wellbeing

Make the most of melons

The moment the word ‘melon’ is uttered, we are bound to visualise the red and juicy watermelons, and as an afterthought, the yellow flesh of muskmelons. While watermelons and muskmelons are seasonal, there are other melons that are available throughout the year.

Did you know that gourds belong to the melon family? That includes ash gourd, bitter gourd, bottle gourd and snake gourd. While you may refuse to believe it, it does not change the fact that they are, indeed, fruits! Call them fruits, call them vegetables, call them what you will; the point is to include them as an integral part of your regular diet.

Besides being easy on the stomach, melons of all kinds are packed with many significant nutrients:

Melons contain an anticoagulant, called adenosine, which is very good for the heart. Adenosine has the ability to stop the clotting of blood cells, which is the common cause of strokes and heart diseases.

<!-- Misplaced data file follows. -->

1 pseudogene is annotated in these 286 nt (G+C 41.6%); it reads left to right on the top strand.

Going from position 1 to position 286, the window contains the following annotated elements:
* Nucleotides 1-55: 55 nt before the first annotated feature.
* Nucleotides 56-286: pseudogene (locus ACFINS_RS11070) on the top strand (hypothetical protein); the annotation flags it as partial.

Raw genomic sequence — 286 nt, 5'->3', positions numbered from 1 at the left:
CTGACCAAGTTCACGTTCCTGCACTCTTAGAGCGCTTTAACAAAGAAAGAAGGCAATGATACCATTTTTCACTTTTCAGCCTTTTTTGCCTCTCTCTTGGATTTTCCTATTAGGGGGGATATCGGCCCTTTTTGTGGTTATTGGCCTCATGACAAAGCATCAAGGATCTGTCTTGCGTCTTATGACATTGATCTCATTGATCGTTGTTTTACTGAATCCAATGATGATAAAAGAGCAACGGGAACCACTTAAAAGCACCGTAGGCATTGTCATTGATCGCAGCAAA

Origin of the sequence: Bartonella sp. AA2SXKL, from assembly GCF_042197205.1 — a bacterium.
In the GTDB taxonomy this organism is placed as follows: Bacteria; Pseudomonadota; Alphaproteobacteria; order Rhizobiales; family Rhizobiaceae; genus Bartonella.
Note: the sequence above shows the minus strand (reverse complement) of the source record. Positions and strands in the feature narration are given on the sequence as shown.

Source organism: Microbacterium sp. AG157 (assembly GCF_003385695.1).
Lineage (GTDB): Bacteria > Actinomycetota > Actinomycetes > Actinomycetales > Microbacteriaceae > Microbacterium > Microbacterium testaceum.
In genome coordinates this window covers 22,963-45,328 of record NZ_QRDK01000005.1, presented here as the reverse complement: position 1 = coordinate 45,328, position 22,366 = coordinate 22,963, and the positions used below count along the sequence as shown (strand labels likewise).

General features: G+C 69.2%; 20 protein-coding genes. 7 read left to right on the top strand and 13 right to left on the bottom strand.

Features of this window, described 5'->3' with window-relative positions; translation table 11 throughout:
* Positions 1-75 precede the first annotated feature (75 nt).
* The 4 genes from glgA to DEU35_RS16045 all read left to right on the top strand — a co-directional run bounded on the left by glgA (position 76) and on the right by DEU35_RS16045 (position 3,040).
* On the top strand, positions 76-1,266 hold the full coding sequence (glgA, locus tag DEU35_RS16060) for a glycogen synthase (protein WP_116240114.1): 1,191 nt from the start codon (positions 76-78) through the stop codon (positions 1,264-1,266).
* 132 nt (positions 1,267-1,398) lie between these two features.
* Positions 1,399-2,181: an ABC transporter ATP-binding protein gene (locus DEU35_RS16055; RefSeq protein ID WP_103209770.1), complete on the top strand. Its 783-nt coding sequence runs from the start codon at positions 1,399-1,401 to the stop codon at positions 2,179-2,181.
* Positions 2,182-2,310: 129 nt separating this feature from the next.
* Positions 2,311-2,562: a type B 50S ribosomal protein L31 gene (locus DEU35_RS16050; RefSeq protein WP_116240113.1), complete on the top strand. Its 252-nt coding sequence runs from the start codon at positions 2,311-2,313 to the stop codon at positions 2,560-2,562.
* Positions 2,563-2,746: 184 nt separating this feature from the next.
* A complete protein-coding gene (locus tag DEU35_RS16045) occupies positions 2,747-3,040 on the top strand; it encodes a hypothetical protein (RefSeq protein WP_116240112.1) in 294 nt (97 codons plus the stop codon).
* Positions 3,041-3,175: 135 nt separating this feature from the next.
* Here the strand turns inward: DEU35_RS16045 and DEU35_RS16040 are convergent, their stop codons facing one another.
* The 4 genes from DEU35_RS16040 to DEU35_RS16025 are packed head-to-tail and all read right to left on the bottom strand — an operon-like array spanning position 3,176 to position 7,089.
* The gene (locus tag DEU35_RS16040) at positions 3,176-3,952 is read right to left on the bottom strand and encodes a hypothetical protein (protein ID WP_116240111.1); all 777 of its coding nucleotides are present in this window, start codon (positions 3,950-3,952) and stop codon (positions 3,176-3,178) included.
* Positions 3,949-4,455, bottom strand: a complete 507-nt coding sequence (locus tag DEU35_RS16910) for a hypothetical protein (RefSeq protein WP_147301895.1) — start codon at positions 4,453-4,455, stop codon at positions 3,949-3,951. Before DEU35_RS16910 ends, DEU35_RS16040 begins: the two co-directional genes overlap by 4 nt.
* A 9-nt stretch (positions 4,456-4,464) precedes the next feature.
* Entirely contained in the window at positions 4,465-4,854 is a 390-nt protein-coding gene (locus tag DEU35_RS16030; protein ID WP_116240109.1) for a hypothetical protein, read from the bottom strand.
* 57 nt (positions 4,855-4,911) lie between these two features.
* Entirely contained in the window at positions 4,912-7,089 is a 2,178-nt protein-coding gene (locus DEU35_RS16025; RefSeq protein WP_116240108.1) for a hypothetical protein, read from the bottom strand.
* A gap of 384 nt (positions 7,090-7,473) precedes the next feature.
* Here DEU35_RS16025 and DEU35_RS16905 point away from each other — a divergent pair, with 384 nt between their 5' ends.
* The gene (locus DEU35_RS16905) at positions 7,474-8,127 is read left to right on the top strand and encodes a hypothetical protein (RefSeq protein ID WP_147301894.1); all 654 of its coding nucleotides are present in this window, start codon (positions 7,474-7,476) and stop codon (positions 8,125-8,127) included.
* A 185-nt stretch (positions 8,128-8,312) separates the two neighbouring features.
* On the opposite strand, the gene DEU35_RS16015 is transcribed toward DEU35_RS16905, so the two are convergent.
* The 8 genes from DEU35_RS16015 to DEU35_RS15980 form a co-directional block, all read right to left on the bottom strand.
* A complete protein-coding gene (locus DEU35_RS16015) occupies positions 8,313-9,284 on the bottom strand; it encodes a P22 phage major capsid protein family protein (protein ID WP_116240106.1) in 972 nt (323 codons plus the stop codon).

Melons are rich in potassium, a nutrient that helps to regulate heart beat and blood pressure level.

They are a good source of citrulline, that helps to make the amino acid arginine, which plays an essential role in immune function. Therefore, melons help build immunity.

Melons are packed with vitamins - A, B and C - as well as contain  protein, calcium and phosphorus.

The water content of melons aids in digestion. As most melons are 90 percent or more water, they have a very calming and soothing effect on the digestive system, and help relieve heartburn. 

They are a valuable source of lycopene, one of the carotenoids, which is helpful in preventing
cancers. It reduces the risk of prostate, lung, colon, breast and endometrial cancers. 

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